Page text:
Though leafy greens might seem too fragile for cooler temperatures, fall is in fact the best time to plant them in most United States hardiness zones. Many varieties prefer cooler weather.
Overall, the biggest considerations in planting leafy greens are the timing and type. Cooler areas such as zones 5 and 6 should focus on cold-loving greens. These include spinach, claytonia, mizuna, arugula and winter lettuce. Germinating the seeds indoors during the summer for planting in August and September is helpful. Warmer zones, such as zone 7 and higher, can start their seeds in late summer for planting in October or November.
However, if you live in a warmer zone like the Southwest, Gulf Coast and South (hardiness zones 7, 8, 9 and 10) and want to give spring planting a try, plant heat-tolerant greens like greens Malabar or New Zealand spinach in late spring. Just keep them shaded during the hottest months with shade cloth.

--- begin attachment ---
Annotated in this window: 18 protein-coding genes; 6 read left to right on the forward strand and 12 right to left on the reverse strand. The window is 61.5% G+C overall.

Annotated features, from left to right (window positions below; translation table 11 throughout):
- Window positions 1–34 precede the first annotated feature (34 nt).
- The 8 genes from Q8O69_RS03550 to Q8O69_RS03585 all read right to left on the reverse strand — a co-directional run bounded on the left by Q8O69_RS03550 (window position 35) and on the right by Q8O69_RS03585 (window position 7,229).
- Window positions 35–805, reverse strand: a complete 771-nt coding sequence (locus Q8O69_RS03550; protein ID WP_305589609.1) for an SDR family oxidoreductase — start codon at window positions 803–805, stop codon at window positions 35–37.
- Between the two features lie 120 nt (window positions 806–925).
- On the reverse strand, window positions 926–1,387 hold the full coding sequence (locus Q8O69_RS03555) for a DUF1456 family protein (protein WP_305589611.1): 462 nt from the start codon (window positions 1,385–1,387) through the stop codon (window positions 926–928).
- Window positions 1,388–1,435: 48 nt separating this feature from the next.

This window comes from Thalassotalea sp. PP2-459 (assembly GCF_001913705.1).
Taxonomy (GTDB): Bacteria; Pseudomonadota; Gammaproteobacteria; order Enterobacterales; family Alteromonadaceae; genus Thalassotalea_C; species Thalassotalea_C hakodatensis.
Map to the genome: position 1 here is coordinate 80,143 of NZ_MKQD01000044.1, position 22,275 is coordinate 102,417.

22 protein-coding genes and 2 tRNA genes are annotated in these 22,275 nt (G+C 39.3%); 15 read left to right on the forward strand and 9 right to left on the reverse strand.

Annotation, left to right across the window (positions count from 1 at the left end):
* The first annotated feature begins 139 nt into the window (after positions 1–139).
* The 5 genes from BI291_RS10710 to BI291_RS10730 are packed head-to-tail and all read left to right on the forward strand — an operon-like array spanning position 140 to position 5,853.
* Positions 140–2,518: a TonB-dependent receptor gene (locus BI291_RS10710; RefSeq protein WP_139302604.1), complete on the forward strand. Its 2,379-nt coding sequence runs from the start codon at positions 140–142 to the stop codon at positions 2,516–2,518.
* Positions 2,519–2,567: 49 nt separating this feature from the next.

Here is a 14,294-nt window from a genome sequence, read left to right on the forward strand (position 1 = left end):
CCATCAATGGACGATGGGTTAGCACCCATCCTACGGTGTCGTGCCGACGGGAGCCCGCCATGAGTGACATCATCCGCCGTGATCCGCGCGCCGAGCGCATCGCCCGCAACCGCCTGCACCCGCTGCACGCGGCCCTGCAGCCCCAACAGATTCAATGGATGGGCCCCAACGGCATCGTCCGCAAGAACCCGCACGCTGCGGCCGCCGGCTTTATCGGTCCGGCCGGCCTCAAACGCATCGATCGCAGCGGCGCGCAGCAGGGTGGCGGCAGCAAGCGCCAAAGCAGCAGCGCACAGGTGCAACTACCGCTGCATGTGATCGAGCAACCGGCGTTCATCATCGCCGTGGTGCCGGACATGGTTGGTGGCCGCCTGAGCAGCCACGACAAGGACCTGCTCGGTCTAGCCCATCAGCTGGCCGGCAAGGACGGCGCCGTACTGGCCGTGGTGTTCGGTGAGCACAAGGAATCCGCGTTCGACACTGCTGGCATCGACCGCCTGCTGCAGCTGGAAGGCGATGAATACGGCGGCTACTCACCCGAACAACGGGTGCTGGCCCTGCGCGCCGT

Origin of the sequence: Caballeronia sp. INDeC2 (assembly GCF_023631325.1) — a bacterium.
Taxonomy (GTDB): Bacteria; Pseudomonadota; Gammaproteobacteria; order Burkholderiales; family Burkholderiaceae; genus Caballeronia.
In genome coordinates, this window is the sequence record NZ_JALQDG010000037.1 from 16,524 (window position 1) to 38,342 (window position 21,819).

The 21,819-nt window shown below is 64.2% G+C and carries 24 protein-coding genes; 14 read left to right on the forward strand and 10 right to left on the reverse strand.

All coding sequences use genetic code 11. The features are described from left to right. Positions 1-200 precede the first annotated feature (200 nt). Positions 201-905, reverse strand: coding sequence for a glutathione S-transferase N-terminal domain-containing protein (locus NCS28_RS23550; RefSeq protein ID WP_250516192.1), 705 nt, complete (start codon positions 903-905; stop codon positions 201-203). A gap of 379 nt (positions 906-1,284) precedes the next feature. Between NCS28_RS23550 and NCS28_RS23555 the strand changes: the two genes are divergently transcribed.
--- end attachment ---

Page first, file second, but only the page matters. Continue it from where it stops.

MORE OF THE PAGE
Thanks to stable and relatively temperate conditions, many varieties of leafy greens can be planted almost year-round along the West Coast.
However, in general gardeners throughout the contiguous United States will want to avoid planting leafy greens in the summer. Temperatures are usually too high for the seeds to germinate effectively.